UK Schools Photonics Competition
In 2015 the SOA ran a UK School Photonics Competition (SPC) on behalf of the UK Consortium for Photonics and Optics (UKCPO) which was looking to establish a lasting legacy of activity in the International Year of Light. The SPC offered all schools and similar organisations the opportunity to win up to £1,000 to support promoting photonics to their pupils and students. A number of schools and organisations applied and 11 projects were funded. Here's how they got on:
South West Dance Theatre
SWDT ran an event 'Light - from Big Bang to VJs' November 8, 2015. It was well attended by an estimated excess of 100 people with a real mix in age gender and background. People were getting equally animated about the art, design, tech and science aspects presented with lots of questions at the talks, interaction in the workshop and warm applauses in the show. In fact the reception was so encouraging they are already preparing something similar on another science theme for next year. You can see some of the event in the video links:
Donibristle Science Club
The funding provided by the UKCPO was used to purchase equipment for the inaugural session of Donibristle Science Club, an after-school club hosting 20 P6 & P7 pupils at Donibristle Primary School, Dalgety Bay. The club ran for 5 sessions throughout November, with a different project carried out each session. The projects that ran this term were:
- Building a potato-powered LCD clock (intro to electricity flow in a circuit, anodes and cathodes, and a discussion on clean energy)
- Building a laser-tag light sensor (intro to electronic components such as transistors, relays, buzzers and photoresistors)
- Making money by electroplating (showing how coins are not simply ‘copper’ or ‘silver’, and how electroplating works)
- Making a flashing Christmas decoration (an intro to soldering, the students assembled components on a pre-made PCB based on an NE555 timer and some LEDs)
- Investigating light and electronics using LittleBits
The first meeting of the Donibristle Science Club. The club has 20 members, with 11 boys and 9 girls
This team of girls attached a fan to a power supply and a switch to make a simple fan for cooling yourself on a hot day.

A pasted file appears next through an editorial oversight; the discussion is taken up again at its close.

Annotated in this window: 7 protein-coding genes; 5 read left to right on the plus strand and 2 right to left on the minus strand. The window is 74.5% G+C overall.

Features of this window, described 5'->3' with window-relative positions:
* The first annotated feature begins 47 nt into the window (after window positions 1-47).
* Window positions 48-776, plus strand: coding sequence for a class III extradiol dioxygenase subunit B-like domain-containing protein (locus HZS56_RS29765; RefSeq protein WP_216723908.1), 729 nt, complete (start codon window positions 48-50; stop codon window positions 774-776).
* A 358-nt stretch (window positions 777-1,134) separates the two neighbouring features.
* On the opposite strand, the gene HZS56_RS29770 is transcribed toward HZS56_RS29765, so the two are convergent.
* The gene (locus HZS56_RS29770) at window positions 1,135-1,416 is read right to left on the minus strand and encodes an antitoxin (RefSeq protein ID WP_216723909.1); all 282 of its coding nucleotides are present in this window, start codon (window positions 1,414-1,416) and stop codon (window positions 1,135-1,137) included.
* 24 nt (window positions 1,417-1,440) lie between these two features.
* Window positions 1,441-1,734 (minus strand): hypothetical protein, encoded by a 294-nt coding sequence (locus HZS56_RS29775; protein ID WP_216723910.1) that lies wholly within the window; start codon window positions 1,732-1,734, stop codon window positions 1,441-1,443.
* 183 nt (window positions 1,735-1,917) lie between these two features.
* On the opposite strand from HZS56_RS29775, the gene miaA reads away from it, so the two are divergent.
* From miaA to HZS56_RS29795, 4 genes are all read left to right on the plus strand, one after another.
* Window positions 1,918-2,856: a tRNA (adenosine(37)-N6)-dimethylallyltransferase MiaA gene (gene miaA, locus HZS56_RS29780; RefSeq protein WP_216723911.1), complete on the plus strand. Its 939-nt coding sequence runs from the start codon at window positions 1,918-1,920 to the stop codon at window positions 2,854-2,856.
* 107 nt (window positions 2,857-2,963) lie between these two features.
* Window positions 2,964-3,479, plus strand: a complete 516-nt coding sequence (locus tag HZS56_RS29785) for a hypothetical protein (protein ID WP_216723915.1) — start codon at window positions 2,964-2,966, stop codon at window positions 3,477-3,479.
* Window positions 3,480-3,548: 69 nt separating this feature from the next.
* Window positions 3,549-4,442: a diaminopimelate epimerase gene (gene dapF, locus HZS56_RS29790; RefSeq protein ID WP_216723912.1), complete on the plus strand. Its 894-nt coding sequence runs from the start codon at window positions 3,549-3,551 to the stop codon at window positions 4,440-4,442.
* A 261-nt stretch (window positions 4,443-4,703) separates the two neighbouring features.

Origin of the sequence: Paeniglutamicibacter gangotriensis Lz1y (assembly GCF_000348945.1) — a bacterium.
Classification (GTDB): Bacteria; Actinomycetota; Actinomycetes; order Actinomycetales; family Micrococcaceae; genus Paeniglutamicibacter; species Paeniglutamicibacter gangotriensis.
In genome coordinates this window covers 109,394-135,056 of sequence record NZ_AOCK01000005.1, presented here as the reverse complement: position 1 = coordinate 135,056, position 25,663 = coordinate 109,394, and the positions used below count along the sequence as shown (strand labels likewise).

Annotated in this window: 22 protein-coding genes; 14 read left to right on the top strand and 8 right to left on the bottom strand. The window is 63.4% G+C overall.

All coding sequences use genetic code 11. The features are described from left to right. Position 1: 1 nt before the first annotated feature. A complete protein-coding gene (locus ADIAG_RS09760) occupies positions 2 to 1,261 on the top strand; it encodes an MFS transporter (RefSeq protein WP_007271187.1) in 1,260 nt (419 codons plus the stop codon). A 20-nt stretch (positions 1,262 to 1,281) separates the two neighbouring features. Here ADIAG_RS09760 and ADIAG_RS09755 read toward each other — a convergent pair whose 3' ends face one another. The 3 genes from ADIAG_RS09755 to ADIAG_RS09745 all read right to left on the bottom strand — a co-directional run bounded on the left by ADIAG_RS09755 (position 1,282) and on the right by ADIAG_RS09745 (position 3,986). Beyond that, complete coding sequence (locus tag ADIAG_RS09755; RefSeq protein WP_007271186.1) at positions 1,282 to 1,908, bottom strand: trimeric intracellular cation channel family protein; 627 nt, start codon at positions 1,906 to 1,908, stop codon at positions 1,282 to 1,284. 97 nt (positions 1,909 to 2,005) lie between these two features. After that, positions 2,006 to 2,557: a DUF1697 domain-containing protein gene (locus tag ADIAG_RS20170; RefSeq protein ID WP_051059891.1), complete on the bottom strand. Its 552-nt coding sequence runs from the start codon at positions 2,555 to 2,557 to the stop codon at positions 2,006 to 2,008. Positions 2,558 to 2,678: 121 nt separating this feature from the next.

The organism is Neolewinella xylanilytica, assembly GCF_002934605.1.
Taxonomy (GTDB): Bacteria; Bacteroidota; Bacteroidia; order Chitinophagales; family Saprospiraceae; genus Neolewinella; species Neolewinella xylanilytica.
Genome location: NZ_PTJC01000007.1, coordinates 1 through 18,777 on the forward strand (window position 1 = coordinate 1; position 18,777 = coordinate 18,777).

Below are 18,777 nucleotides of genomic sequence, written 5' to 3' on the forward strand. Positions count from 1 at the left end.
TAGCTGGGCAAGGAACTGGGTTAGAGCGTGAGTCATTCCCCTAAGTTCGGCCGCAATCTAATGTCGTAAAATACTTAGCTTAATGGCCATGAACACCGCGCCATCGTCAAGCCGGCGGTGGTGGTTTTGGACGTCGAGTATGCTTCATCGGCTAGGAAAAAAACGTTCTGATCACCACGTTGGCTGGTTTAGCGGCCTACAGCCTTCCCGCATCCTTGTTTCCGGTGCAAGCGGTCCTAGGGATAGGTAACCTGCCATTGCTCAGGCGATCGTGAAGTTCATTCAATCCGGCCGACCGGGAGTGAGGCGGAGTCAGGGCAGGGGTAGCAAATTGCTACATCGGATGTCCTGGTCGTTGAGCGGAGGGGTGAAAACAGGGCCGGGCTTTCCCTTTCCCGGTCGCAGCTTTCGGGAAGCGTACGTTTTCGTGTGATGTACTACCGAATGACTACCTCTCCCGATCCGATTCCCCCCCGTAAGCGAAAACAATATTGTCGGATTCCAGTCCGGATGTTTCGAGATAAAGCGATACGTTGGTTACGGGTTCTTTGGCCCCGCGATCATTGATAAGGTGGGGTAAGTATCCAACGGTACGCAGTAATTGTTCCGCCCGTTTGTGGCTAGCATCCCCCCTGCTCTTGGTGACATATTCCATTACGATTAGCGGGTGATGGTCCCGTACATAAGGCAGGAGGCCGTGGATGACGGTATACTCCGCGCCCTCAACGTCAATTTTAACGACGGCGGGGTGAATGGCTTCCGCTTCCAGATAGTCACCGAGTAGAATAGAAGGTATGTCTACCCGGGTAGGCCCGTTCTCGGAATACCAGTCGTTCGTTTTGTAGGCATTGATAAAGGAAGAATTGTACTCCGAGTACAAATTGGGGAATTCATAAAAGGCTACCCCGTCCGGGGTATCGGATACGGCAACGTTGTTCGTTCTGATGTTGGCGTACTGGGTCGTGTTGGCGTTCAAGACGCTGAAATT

St John's College
St John's ran a Science Day with many exhibits and activities. In the mobile Planetarium Reception children were encouraged to put on their space suits and travel through space to learn about the stars, constellations and the moon. Year 5 pupils found out how to make periscopes using everyday household materials. The ‘Science-in-a-suitcase’ Workshop (which we were able to provide with thanks to generous funding from the Scottish Optoelectronics Association) offered hands on experiments that showed Years 1 to 6 how light can affect the eyes and brain and create optical illusions. And there was even a photo competition.
The day was a real hit with both parents and children: http://www.stjohnscollege.co.uk/Science-Day-Success
The UKCPO funding helped secure Science In A Suitcase, which made all the difference: http://www.stjohnscollege.co.uk/Additional-funding-helps-with-Science-Day-1
Reception class children enjoy the ‘Science in a Suitcase’ workshop.
Year 3 pupil learns about rainbows in Dr Karen Masters' presentation about light and the universe.
When the science department at Millburn Academy, Inverness wanted to celebrate UNESCO international year of light 2015 they could not visit a local science centre so instead they used funds from the UKCPO to recreate a science centre experience in their own school building!
Over two days all 190 second year pupils experienced 20 ‘exhibits’ in pairs during ten 45 minute sessions. Aided by local STEM (Science Technology and Maths) ambassadors and senior students, second year pupils gained experience of 3D holograms, optical fibres using total internal reflection, laser light on jelly sweets and invisibility cloaking with convex lenses. With an emphasis on hands-on experience the resounding view of pupils was “that was really cool” and even senior pupils were often surprised by the combination of light and electronics referred to in industry as ‘photonics’.